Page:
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Hand holding a feather

Feather Map of Australia

About the project

The Feather Map of Australia Project called on citizen scientists to collect waterbird feathers from wetlands around Australia and send them into the research team for analysis.

The feathers were analysed to identify stable isotopes and elements that are incorporated into feathers through the ingestion of food to track the movement of waterbirds, to create the first ever Feather Map of Australia.

A joint project between the Australian Nuclear Science and Technology Organisation (ANSTO) and the University of New South Wales (UNSW) the collection citizen science collection period ran from 2016-2018.

This information is helping inform the decision making of water and wetland managers regarding environmental flows and water management issues. It is also important for understanding the ecology and life cycles of waterbirds and waterbird populations to ensure that populations of Australia’s waterbirds are maintained or increased.

The project was an Australian first and provided a new non-invasive method of tracking waterbirds without the need for capturing animals.

853 Submissions

High quality samples submitted by over 200 participants

553 Wetlands

Wetland habitats sampled from across the country

57 Species

Travel the Murray Darling Basin to all over Australia

The results

The results of the Feather Map of Australia Project overwhelmingly showed the importance of the Murray Darling Basin to Australia’s water birds.  The study has revealed the high percentage of water birds that use this basin.

The reliance of Australia’s water birds upon the Murray Darling Basin wetlands reinforced the importance of properly managing this water resource into the future.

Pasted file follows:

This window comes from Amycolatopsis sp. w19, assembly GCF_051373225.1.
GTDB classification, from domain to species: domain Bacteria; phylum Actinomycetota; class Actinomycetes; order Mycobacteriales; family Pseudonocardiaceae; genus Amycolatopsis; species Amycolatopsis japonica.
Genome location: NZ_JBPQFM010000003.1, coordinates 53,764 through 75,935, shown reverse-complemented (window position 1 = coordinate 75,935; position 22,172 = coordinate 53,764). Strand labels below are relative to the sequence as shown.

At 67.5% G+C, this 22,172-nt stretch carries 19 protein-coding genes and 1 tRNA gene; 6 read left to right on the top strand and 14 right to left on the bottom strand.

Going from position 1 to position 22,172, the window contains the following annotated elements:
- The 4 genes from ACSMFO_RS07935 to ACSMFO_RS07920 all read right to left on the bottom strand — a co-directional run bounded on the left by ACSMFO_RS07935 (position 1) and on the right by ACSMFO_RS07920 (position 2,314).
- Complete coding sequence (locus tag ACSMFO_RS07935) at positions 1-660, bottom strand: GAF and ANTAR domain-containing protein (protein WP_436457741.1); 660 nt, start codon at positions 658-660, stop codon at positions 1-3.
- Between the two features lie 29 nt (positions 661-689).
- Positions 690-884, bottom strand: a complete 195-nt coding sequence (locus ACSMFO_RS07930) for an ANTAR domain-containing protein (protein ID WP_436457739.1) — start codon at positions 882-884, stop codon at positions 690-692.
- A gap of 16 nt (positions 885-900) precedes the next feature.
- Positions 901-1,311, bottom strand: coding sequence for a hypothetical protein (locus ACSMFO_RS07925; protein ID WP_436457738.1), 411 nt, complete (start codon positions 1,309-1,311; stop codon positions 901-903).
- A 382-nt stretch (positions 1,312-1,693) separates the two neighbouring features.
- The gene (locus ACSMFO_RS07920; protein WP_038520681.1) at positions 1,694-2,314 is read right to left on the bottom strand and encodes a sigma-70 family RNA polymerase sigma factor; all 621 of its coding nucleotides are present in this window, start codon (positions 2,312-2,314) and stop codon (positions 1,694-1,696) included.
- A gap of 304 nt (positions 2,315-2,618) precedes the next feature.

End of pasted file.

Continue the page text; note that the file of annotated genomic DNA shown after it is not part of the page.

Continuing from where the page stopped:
The Murray Darling Basin received the largest number of feather samples from our citizen scientists, with 409 feather samples received, from 26 different species.

Across Australia, birds were found to travel long distances across the country and many species are very mobile moving between basins, most likely in search of good habitat because of its variability over time and across the landscape.

While the Murray Darling Basin was found to be an important area from which birds disperse, it is critical to ensure that the rest of Australia’s wetlands are protected as it is these wetlands that the water birds go to when they leave the Murray Darling Basin.

Although gaining an understanding of individual wetlands was not ultimately possible, we have been able to gain an understanding of the movement of birds between all of Australia’s major water basins.

For more information we welcome you to read the Feather Map of Australia Project article in ANSTO News or explore the scientific paper published about the Feather Map research in The Society for Conservation Biology.

feather close up

Thank you

We thank all of the citizen scientists from across the country who collected and sent in feathers to enable this invaluable research resource to be created.

Ongoing benefits of the project

The Feather Map of Australia has resulted in the largest loose feather collection in Australia including samples from more than 50 species of birds.

These feathers are a unique resource for researchers and research organisations across Australia and even internationally.

Already the feathers and related research techniques have been used for the following studies:

  • International Glossy Ibis Genetics Project - Glossy Ibis (Plegadis falcinellus) are a cosmopolitan species, with populations in Europe, America, South America, Africa and Australia. This research aims to investigate how related all these populations are. The Glossy Ibis feathers submitted as part the Feather Map have been sent to Spain to be included in this world-wide study.
  • Australian White Ibis Genetics study - Kaytlyn Davis, a Masters student at Macquarie University, has used feathers from Australian white ibis (Threskiornis molucca) looking at the relatedness of inland populations with urban, coastal populations.

Analytical methods developed as part of the Feather Map of Australia Project are now also being used more widely and applied to other conservation problems such as the illegal wildlife trade.

Centre for Ecosystem Science

Future projects

Although the main Feather Map of Australia Project citizen science collection initiative is complete, we are still accepting feathers for future projects and other studies like those given above.

These can be sent to:

The Feather Map of Australia Project

c/- Dr Kate Brandis

Centre for Ecosystem Science

School of Biological, Earth and Environmental Sciences